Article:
Koreatown, Los Angeles, two years after the riots . . . Sun-hee, an Asian woman born in America, witnesses her immigrant father Kang's emotional disintegration as he finds himself rapidly losing everything he's worked for.
As she helps her father out at his autobody shop, her Americanized, middle-class naiveté gets shaken when she perceives her father's mistreatment of his Latino workers and his fear of other ethnic groups. Her efforts to help him are also complicated by the emotional and generational gap between them, as her father pressures her to marry a Korean man.
Finding nothing in common with the suitor, she rebelliously goes out with Fernando, a Mexican mechanic from the shop. Their relationship forces her to confront her own prejudices about race and social class. As she develops a real love affair with Fernando, the father-daughter relationship deteriorates accordingly, and Sun-hee decides she needs to leave her father behind.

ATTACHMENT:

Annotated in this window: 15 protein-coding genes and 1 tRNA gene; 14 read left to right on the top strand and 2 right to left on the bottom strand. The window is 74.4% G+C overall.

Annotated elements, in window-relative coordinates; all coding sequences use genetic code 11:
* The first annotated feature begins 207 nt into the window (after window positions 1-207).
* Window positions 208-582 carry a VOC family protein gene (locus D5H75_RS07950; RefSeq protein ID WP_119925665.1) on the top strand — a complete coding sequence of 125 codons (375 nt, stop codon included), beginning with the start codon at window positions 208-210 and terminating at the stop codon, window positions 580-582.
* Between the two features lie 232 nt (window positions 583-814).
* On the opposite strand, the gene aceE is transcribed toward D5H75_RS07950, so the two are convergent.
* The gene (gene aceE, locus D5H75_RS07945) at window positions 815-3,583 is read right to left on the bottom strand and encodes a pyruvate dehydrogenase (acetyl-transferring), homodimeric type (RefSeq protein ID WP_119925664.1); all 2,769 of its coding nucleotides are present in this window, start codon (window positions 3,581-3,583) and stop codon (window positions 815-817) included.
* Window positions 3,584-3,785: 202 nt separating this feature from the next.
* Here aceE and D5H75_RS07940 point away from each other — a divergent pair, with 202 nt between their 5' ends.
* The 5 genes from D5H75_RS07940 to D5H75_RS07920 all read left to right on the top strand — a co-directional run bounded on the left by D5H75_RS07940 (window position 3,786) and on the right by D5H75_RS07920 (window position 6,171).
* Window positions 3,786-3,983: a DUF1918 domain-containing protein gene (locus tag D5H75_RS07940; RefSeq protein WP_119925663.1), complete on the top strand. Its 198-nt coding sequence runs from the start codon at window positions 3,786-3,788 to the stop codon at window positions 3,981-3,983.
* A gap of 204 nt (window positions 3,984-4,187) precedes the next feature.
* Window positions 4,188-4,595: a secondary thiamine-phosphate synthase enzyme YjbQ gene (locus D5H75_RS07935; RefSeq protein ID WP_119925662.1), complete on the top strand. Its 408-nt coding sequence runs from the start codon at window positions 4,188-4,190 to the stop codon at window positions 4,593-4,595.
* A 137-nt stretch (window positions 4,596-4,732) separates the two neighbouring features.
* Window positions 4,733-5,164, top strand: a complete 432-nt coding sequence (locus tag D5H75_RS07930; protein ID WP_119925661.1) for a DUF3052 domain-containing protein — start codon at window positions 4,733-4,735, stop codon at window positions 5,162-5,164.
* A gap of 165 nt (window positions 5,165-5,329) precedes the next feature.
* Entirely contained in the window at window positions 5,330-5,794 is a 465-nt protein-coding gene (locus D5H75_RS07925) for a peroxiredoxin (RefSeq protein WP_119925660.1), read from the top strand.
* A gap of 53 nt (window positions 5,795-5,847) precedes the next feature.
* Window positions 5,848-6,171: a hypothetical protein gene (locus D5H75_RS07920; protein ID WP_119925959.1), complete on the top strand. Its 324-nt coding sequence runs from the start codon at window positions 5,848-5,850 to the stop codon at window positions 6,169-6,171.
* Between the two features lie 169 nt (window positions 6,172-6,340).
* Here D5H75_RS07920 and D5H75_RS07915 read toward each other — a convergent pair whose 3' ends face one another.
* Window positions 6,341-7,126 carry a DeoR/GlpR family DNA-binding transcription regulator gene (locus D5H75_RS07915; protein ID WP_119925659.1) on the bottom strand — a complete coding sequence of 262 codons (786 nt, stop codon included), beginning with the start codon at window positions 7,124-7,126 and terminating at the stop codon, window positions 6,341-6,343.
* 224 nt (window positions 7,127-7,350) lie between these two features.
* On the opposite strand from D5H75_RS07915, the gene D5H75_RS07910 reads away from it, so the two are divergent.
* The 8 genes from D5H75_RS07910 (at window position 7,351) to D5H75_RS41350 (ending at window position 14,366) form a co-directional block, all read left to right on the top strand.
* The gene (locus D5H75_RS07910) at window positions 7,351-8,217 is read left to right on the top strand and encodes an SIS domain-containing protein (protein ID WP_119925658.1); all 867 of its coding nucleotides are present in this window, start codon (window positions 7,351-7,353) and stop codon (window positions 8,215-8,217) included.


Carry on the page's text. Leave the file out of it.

Through this conflict, the family relationship is tested. Only through mutual respect do they begin to find a common ground as Kang finally accepts his daughter's need to run her own life, while Sun-hee realizes that she can find independence without abandoning him.
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